4 medium onions, divided
7 T. olive oil, divided
4 T. special seasoning (see recipe below) or ancho chili powder
2 T. plus 2 tsp. dried oregano, divided
6 to 6-1/2 pound bone-in pork shoulder (Boston butt)*
5 cups (or more) of chicken broth (low sodium or not)
4 7-ounch cans green chilis (or more)
5 or more large garlic cloves, minced
3 Roma tomatoes, skin removed, seeded, and chopped
4 tsp. ground cumin
4 15-ounce cans golden or white hominy, drained
thinly sliced green onions
leafy lettuce, chiffonaded
Recipe adapted from Bon Appetit December 2008
2-1/2 T. paprika
2 T. salt
2 T. garlic powder
1 T. black pepper
1 T. cayenne pepper
1 T. dried oregano
1 T. dried thyme
Preheat oven to 350 degrees. Thinly slice two onions. Heat 4 T. oil in heavy large ovenproof pot over medium-high heat. Add sliced onions to pot and saute until onions begin to soften, about 3 minutes. Add 1 tsp. oregano to onions; rub pork with 1 T. plus 1 tsp. special seasoning and some salt. Put pork in pot and lightly brown all sides.
* The original recipe calls for cutting the raw pork into 1/2 inch cubes and then braising it. Although I do this for my pork tikka recipe, the two times I’ve made posole I’ve left the pork butt whole and then shredded and cut the pork and removed excess fat when it was done and had cooled.
Add 5 cups of broth, bring to boil. Cover and transfer to oven.
Braise pork until tender enough to shred easily, about 2 hours. Using slotted spoon, transfer pork to large bowl. Pour juice into another large bowl. Let cool. Cover and refrigerate overnight. You should make the pork a day ahead to allow the fat to rise to the surface of the juice so it can easily be removed.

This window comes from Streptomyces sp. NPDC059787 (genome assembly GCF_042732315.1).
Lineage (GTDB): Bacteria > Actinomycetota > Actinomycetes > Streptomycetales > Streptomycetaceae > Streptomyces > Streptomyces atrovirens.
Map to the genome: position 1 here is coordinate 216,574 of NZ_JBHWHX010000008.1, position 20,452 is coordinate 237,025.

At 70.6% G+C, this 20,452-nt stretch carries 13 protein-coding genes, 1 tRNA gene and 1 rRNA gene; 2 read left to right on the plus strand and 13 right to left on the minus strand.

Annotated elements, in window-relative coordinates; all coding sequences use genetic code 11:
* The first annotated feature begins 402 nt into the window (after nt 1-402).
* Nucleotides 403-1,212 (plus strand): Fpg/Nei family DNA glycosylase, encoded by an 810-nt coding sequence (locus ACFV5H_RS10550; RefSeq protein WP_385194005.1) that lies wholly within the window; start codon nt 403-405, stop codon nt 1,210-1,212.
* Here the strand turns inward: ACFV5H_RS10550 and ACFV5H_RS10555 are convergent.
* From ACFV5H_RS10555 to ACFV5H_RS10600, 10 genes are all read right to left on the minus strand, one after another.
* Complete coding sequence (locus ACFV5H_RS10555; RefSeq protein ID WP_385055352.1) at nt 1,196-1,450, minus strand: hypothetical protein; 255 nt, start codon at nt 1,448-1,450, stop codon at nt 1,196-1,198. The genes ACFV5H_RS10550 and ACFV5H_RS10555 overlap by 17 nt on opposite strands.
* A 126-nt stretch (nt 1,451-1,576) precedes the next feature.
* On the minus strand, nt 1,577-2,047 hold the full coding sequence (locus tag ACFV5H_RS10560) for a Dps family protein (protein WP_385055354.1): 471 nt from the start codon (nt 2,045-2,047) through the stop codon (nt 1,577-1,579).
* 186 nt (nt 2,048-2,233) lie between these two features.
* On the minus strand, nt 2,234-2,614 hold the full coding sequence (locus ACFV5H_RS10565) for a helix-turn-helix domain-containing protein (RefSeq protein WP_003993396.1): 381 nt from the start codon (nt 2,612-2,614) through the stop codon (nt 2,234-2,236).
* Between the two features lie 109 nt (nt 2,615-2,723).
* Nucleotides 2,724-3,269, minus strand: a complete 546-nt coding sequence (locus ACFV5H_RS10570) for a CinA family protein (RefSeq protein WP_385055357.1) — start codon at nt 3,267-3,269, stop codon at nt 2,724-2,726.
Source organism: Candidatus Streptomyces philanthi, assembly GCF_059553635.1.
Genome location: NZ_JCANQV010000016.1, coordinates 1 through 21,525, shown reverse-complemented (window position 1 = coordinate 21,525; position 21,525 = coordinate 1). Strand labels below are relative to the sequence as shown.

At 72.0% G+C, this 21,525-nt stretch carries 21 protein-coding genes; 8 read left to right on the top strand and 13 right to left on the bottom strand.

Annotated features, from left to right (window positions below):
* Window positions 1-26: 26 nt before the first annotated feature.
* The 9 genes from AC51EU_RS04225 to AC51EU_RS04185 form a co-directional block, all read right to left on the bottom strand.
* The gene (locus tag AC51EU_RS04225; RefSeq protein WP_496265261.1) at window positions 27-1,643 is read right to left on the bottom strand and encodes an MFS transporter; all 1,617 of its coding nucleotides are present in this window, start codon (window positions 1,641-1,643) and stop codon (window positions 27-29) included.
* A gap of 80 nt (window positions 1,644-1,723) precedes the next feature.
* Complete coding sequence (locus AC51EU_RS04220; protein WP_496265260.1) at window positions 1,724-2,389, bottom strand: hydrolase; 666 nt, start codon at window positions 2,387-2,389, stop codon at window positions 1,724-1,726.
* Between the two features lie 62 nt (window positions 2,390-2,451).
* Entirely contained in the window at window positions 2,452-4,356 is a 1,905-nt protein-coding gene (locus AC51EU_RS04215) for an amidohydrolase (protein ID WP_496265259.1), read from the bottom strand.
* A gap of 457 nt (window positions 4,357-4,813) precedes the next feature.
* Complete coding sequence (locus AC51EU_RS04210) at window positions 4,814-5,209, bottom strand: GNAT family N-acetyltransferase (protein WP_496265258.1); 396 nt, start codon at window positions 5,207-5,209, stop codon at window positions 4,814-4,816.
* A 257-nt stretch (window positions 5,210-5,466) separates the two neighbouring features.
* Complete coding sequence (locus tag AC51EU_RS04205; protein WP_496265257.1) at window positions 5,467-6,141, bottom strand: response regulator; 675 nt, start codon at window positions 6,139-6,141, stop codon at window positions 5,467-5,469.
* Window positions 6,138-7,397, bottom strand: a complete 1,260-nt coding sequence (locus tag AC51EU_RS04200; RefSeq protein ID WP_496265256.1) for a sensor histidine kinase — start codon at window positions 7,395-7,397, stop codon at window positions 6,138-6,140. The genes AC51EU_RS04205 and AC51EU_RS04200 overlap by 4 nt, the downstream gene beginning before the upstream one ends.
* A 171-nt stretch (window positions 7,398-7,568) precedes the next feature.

Discard fat from top of chilled juice; reserve juice. Chop pork into 1/2-inch cubes, discarding excess fat. Thinly slice remained 2 onions. Heat 3 T. oil in heavy large pot over medium-high heat. Add onions; saute until soft, stirring often, about 7 minutes. Add remaining 2 T. plus 2 tsp. special seasoning, 1 tsp. oregano, diced chilis, tomatoes, garlic, and cumin. Stir 30 seconds. Add pork, reserved juice, and hominy. Bring to a boil; reduce heat to low. Cover with lid slightly ajar and simmer 30 minutes to allow flavors to blend adding more broth to thin, if you want.
Ladle into bowls. Place strips of lettuce on top and a dollop of sour cream or plain yogurt, which are very optional. I served buttered tortillas with the posole. Heat a fry pan without oil to warm the tortillas and then butter them. But warm corn bread would be a good alternative.
Background: When I frequently visited Anne Noggle in Albuquerque, her friend Jim Holbrook would make, not nearly often enough, as far as I was concerned, posole and share it with us. That was several years ago. Recently, I’ve been occasionally getting lunch from a food truck on the University of Hawaii campus, and posole is one of the dishes that they rotationally serve. I figured I could make a version of it. What I have here can’t come close to Jim’s (and likely other authentic and regionally situated posoles out there) but it’s as good, maybe better, than the food truck’s. Pearl likes it, and I had to fight Mike to keep him from eating it all.